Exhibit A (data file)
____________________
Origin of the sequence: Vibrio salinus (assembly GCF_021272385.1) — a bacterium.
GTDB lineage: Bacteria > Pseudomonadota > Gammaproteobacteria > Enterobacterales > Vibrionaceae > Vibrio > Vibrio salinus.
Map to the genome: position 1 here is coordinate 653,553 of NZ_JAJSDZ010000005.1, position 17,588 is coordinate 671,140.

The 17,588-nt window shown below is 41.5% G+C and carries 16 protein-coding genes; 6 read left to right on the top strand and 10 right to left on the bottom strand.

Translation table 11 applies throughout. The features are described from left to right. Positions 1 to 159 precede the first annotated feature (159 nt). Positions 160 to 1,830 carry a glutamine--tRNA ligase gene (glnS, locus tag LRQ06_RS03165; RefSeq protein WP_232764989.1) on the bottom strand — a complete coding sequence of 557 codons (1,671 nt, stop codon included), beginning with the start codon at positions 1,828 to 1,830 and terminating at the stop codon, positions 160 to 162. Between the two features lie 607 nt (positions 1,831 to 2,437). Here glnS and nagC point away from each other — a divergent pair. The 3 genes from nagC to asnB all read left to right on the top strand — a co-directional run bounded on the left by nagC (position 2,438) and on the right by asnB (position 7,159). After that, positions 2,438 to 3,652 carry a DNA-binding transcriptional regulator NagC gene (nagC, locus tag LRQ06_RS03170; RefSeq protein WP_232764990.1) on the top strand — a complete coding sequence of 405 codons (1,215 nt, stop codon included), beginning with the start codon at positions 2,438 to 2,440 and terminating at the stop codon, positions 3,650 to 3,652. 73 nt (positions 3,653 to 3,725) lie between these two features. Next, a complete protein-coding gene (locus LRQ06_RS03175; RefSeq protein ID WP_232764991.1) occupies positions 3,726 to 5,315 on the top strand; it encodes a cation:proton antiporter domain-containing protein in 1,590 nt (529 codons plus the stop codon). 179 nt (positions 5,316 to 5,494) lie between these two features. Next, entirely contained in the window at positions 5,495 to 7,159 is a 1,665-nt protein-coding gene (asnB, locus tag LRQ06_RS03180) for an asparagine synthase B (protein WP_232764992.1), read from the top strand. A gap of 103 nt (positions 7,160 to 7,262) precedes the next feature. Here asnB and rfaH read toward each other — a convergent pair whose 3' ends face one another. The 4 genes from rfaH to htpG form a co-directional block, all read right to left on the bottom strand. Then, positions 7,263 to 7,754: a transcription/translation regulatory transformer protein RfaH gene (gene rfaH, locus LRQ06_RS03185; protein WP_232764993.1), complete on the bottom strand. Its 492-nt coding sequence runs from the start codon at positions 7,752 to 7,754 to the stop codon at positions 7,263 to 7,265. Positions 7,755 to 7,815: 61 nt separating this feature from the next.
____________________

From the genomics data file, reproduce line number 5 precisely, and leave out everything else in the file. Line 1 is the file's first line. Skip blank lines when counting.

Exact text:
Translation table 11 applies throughout. The features are described from left to right. Positions 1 to 159 precede the first annotated feature (159 nt). Positions 160 to 1,830 carry a glutamine--tRNA ligase gene (glnS, locus tag LRQ06_RS03165; RefSeq protein WP_232764989.1) on the bottom strand — a complete coding sequence of 557 codons (1,671 nt, stop codon included), beginning with the start codon at positions 1,828 to 1,830 and terminating at the stop codon, positions 160 to 162. Between the two features lie 607 nt (positions 1,831 to 2,437). Here glnS and nagC point away from each other — a divergent pair. The 3 genes from nagC to asnB all read left to right on the top strand — a co-directional run bounded on the left by nagC (position 2,438) and on the right by asnB (position 7,159). After that, positions 2,438 to 3,652 carry a DNA-binding transcriptional regulator NagC gene (nagC, locus tag LRQ06_RS03170; RefSeq protein WP_232764990.1) on the top strand — a complete coding sequence of 405 codons (1,215 nt, stop codon included), beginning with the start codon at positions 2,438 to 2,440 and terminating at the stop codon, positions 3,650 to 3,652. 73 nt (positions 3,653 to 3,725) lie between these two features. Next, a complete protein-coding gene (locus LRQ06_RS03175; RefSeq protein ID WP_232764991.1) occupies positions 3,726 to 5,315 on the top strand; it encodes a cation:proton antiporter domain-containing protein in 1,590 nt (529 codons plus the stop codon). 179 nt (positions 5,316 to 5,494) lie between these two features. Next, entirely contained in the window at positions 5,495 to 7,159 is a 1,665-nt protein-coding gene (asnB, locus tag LRQ06_RS03180) for an asparagine synthase B (protein WP_232764992.1), read from the top strand. A gap of 103 nt (positions 7,160 to 7,262) precedes the next feature. Here asnB and rfaH read toward each other — a convergent pair whose 3' ends face one another. The 4 genes from rfaH to htpG form a co-directional block, all read right to left on the bottom strand. Then, positions 7,263 to 7,754: a transcription/translation regulatory transformer protein RfaH gene (gene rfaH, locus LRQ06_RS03185; protein WP_232764993.1), complete on the bottom strand. Its 492-nt coding sequence runs from the start codon at positions 7,752 to 7,754 to the stop codon at positions 7,263 to 7,265. Positions 7,755 to 7,815: 61 nt separating this feature from the next.